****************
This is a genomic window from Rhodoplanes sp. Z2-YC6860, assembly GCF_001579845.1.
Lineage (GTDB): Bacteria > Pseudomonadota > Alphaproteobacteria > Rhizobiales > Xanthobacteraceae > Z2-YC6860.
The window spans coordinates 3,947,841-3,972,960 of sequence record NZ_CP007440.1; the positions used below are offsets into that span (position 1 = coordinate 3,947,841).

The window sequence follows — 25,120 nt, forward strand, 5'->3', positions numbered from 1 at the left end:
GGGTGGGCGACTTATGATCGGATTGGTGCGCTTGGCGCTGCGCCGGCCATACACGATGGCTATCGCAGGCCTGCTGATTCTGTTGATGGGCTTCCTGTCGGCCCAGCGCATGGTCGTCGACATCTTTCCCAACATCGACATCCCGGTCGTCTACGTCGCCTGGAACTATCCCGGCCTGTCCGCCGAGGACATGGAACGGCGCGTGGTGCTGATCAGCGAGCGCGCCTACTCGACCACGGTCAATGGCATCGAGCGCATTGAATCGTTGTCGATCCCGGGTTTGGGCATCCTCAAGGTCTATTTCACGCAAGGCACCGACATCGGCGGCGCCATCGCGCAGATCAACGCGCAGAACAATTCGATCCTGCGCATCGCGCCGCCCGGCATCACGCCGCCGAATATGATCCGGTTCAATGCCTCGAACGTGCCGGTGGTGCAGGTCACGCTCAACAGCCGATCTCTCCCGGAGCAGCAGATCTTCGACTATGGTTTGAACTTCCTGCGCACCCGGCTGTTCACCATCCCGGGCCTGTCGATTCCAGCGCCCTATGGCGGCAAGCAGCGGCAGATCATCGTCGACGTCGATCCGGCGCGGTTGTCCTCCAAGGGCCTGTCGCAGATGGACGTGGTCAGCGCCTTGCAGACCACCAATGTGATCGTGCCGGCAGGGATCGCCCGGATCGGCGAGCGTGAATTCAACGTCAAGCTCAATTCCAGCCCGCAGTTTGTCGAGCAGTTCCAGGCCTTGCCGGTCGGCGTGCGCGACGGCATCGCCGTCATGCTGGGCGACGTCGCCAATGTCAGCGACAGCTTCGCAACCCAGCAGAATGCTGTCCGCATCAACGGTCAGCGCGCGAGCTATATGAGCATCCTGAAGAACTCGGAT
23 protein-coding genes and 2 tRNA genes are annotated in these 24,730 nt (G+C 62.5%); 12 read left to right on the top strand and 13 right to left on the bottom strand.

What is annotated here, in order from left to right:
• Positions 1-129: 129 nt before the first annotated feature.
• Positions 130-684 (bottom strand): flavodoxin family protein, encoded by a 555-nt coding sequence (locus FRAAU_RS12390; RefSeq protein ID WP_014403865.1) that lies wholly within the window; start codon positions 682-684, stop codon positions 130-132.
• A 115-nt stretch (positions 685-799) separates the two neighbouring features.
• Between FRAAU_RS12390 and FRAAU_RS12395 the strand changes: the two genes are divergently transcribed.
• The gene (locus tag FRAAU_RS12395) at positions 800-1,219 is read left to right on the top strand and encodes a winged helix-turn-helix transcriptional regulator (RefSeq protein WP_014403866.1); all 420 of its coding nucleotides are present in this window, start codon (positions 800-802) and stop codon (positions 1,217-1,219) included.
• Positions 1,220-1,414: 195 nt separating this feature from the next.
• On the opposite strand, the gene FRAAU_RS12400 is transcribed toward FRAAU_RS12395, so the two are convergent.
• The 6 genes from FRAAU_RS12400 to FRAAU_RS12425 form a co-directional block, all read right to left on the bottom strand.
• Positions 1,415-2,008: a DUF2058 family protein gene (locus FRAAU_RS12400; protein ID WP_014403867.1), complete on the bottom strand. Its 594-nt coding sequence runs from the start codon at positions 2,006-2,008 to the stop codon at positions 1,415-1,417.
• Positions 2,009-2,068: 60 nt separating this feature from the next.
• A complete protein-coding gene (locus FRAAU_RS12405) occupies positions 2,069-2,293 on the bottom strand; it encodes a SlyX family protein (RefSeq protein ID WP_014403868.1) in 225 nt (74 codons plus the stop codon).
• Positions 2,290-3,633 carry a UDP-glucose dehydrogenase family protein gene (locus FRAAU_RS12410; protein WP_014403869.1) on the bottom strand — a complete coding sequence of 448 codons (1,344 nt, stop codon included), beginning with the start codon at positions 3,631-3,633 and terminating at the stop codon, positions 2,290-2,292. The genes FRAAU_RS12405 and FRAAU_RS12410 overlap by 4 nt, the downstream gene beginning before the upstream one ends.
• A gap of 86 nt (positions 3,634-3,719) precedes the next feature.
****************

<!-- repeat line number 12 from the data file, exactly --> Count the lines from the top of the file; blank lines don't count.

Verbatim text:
• The gene (locus tag FRAAU_RS12395) at positions 800-1,219 is read left to right on the top strand and encodes a winged helix-turn-helix transcriptional regulator (RefSeq protein WP_014403866.1); all 420 of its coding nucleotides are present in this window, start codon (positions 800-802) and stop codon (positions 1,217-1,219) included.